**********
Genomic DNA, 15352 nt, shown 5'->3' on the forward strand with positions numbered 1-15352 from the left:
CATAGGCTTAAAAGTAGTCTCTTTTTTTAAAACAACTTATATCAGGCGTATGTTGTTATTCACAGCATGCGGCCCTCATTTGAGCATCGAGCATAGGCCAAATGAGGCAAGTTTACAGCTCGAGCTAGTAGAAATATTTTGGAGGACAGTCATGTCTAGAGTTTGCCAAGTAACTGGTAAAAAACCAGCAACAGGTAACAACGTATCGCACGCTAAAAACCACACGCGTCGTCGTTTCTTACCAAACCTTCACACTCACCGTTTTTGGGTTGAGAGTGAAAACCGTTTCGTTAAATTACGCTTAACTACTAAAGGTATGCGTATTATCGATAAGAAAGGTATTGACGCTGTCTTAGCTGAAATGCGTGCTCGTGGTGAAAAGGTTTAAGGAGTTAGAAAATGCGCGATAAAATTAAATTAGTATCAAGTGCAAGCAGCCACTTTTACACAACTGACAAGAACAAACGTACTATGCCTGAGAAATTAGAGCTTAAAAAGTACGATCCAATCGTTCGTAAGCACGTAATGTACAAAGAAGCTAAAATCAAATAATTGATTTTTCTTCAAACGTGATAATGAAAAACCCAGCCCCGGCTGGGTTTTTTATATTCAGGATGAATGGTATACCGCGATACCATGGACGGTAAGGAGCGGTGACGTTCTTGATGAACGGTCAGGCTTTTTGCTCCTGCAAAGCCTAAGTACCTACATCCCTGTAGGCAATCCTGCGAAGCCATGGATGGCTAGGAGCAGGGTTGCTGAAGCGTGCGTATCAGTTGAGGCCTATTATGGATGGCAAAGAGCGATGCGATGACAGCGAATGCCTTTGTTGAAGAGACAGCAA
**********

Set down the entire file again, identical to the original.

Genomic DNA, 15352 nt, shown 5'->3' on the forward strand with positions numbered 1-15352 from the left:
CATAGGCTTAAAAGTAGTCTCTTTTTTTAAAACAACTTATATCAGGCGTATGTTGTTATTCACAGCATGCGGCCCTCATTTGAGCATCGAGCATAGGCCAAATGAGGCAAGTTTACAGCTCGAGCTAGTAGAAATATTTTGGAGGACAGTCATGTCTAGAGTTTGCCAAGTAACTGGTAAAAAACCAGCAACAGGTAACAACGTATCGCACGCTAAAAACCACACGCGTCGTCGTTTCTTACCAAACCTTCACACTCACCGTTTTTGGGTTGAGAGTGAAAACCGTTTCGTTAAATTACGCTTAACTACTAAAGGTATGCGTATTATCGATAAGAAAGGTATTGACGCTGTCTTAGCTGAAATGCGTGCTCGTGGTGAAAAGGTTTAAGGAGTTAGAAAATGCGCGATAAAATTAAATTAGTATCAAGTGCAAGCAGCCACTTTTACACAACTGACAAGAACAAACGTACTATGCCTGAGAAATTAGAGCTTAAAAAGTACGATCCAATCGTTCGTAAGCACGTAATGTACAAAGAAGCTAAAATCAAATAATTGATTTTTCTTCAAACGTGATAATGAAAAACCCAGCCCCGGCTGGGTTTTTTATATTCAGGATGAATGGTATACCGCGATACCATGGACGGTAAGGAGCGGTGACGTTCTTGATGAACGGTCAGGCTTTTTGCTCCTGCAAAGCCTAAGTACCTACATCCCTGTAGGCAATCCTGCGAAGCCATGGATGGCTAGGAGCAGGGTTGCTGAAGCGTGCGTATCAGTTGAGGCCTATTATGGATGGCAAAGAGCGATGCGATGACAGCGAATGCCTTTGTTGAAGAGACAGCAA